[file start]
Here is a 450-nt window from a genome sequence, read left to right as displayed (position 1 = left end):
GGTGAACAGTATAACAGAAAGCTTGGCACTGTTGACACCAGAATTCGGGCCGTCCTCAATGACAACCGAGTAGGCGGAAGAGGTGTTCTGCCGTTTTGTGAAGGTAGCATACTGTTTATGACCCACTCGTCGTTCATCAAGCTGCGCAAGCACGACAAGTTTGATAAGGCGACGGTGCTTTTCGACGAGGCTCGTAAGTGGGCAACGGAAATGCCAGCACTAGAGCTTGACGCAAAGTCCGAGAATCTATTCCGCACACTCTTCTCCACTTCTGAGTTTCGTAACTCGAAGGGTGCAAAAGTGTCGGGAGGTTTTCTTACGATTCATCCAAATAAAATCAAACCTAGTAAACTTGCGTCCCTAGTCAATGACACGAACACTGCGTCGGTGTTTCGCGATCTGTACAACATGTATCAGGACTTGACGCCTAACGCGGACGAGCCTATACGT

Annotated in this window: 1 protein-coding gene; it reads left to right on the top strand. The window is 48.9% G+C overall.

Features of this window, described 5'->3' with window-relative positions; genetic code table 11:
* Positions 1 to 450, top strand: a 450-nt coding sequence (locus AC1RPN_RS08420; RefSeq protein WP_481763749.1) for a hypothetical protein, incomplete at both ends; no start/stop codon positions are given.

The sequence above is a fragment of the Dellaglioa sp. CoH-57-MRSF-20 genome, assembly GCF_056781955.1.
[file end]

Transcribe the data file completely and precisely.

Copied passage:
Here is a 450-nt window from a genome sequence, read left to right as displayed (position 1 = left end):
GGTGAACAGTATAACAGAAAGCTTGGCACTGTTGACACCAGAATTCGGGCCGTCCTCAATGACAACCGAGTAGGCGGAAGAGGTGTTCTGCCGTTTTGTGAAGGTAGCATACTGTTTATGACCCACTCGTCGTTCATCAAGCTGCGCAAGCACGACAAGTTTGATAAGGCGACGGTGCTTTTCGACGAGGCTCGTAAGTGGGCAACGGAAATGCCAGCACTAGAGCTTGACGCAAAGTCCGAGAATCTATTCCGCACACTCTTCTCCACTTCTGAGTTTCGTAACTCGAAGGGTGCAAAAGTGTCGGGAGGTTTTCTTACGATTCATCCAAATAAAATCAAACCTAGTAAACTTGCGTCCCTAGTCAATGACACGAACACTGCGTCGGTGTTTCGCGATCTGTACAACATGTATCAGGACTTGACGCCTAACGCGGACGAGCCTATACGT

Annotated in this window: 1 protein-coding gene; it reads left to right on the top strand. The window is 48.9% G+C overall.

Features of this window, described 5'->3' with window-relative positions; genetic code table 11:
* Positions 1 to 450, top strand: a 450-nt coding sequence (locus AC1RPN_RS08420; RefSeq protein WP_481763749.1) for a hypothetical protein, incomplete at both ends; no start/stop codon positions are given.

The sequence above is a fragment of the Dellaglioa sp. CoH-57-MRSF-20 genome, assembly GCF_056781955.1.